Chronic Wasting Disease (CWD) in wild deer herds has spread within a few miles of the Pennsylvania elk restoration grounds. As a result, the Pennsylvania Game Commission (PGC) appears to be developing a blame narrative as depicted in the PGC news release issued on July 26, titled “Suspicious deer discovered in Elk County.”

What is suspicious, is the actions of the PGC regarding the two deer referenced in the PGC news release.

Both animals, buck and doe, looked strong and healthy when PGC officers killed them. During the necropsy (autopsy for animals), again both animals exhibited no signs of illness and appeared completely healthy.

Yet the PGC news release attempts to convince the public that this buck and doe had to be killed because they possessed a substantially greater risk of sickness and disease than other wild animals in the same area. This claim is unfounded and incredibly harmful to approximately 1,000 farm families across Pennsylvania’s landscape.

The PGC Bureau Director of Wildlife Management confirmed that both animals referenced in the PGC news release tested non-detected for CWD. The non-detected CWD test results from these two animals highlight a bias within PGC, a bias the farming community has been concerned about for a long time.

This bias was displayed again on Aug. 4, when a Cameron County media outlet ran a story stating they had confirmation from a PGC official that the two animals in question from Elk County tested positive for CWD. This was “fake news,” however, multiple requests to this media outlet for their PGC source, which confirmed false information, has been met without response.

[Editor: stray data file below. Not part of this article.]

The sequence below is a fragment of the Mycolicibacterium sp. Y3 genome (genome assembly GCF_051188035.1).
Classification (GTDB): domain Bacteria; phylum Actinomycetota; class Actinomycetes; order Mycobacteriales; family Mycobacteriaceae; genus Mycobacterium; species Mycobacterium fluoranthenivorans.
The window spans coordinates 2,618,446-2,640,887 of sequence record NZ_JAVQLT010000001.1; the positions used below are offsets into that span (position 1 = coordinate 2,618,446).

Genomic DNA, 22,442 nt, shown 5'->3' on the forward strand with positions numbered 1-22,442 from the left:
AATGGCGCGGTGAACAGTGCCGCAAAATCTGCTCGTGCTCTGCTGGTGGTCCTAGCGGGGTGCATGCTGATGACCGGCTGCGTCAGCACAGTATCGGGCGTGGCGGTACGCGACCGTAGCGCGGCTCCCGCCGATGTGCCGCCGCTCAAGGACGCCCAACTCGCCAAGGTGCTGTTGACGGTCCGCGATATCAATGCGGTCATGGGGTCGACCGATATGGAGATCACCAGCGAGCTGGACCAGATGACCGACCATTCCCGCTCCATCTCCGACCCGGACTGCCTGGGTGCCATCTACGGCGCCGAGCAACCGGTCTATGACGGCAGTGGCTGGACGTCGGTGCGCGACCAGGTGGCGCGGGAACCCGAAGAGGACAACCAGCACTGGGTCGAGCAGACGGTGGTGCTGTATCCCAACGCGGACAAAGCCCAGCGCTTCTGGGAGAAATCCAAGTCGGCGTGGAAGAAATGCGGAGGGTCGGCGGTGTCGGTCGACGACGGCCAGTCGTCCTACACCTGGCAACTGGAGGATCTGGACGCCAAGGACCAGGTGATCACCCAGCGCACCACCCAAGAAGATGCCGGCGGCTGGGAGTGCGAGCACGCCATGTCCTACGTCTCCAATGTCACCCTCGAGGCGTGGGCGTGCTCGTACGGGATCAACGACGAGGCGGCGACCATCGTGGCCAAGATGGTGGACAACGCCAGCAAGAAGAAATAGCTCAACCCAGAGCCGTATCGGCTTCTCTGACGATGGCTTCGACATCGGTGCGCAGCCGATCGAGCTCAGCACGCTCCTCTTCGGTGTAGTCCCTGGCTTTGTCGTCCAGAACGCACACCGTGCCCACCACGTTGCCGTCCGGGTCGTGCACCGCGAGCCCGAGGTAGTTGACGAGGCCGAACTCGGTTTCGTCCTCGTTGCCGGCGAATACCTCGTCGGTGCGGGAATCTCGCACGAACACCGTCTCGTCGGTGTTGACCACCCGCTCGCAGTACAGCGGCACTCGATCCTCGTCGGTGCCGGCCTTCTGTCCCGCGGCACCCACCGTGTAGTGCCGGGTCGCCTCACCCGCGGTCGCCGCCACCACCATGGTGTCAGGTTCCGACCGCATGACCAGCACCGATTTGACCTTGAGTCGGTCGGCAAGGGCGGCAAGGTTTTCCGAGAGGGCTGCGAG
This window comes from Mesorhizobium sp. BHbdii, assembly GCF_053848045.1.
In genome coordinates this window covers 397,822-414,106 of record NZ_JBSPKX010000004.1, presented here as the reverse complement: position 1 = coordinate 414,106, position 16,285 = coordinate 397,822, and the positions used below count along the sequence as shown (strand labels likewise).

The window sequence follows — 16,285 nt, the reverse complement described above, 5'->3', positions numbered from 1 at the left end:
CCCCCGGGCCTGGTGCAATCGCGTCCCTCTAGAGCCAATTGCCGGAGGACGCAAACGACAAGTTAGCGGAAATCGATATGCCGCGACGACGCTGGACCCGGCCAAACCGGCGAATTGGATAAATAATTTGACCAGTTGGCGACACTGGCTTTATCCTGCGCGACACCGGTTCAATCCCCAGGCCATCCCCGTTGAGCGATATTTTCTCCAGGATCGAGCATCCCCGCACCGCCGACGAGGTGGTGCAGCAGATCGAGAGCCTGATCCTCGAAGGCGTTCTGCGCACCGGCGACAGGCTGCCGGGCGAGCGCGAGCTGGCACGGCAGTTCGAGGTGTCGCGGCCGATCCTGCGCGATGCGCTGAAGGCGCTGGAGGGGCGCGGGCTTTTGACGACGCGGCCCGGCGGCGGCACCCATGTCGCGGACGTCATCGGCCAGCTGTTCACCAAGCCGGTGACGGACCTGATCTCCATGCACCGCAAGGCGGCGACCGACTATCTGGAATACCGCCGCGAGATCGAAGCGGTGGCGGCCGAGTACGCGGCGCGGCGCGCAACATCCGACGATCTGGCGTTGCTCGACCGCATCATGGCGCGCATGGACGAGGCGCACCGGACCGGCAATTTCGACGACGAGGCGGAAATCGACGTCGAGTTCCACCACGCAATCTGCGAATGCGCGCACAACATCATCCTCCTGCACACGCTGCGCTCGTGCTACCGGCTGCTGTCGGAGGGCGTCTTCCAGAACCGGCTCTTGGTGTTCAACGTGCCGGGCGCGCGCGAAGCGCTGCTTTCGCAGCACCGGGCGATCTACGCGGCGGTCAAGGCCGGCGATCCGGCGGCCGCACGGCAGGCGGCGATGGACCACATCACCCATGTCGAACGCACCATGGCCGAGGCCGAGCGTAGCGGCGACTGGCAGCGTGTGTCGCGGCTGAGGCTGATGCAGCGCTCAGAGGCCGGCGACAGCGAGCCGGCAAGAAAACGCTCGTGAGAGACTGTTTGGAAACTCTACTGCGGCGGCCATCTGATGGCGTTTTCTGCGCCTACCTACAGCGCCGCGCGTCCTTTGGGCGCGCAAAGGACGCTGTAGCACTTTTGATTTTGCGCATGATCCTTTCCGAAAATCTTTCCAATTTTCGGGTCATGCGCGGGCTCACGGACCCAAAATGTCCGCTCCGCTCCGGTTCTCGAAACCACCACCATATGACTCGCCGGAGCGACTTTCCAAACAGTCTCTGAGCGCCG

The herd certified program (HCP) within the farmed deer industry tests 100 percent of all age eligible deer deaths off the farm. Many deer farms have been doing this level of testing for more than 15 years. Comparatively, the PGC tests less than 0.05 percent of the wild deer population within the commonwealth annually.

During the last two years, at the request of the governor, Pennsylvania Deer Farmers Association (PDFA) leadership has participated in numerous state interagency meetings pursuing a collaborative and constructive process in dealing with CWD. PGC’s recent actions seem to intentionally be unraveling the positive progress made in these five-way interagency meetings.

While PGC’s motives for their recent actions can only be assumed, what seems clear is the anticipation of a significant rise of wild deer to likely test positive for CWD in 2017. This level of new wild positives will likely draw strong scrutiny of PGC’s management decisions from the hunting public, and as such, manufacturing the farmed deer industry as a scapegoat to whom to shift the blame could be very useful to them.

Current PGC surveillance data details the significant rise of CWD presence within Pennsylvania’s wild deer herd. I would hope this unfortunate and undeniable new reality would promote the building of relationships to assist in managing this disease.

Glenn Dice Jr. is the president of the PA Deer Farmers Association.

Angry
0
Sad
0
Funny
0
Wow
0
Love
0

Load comments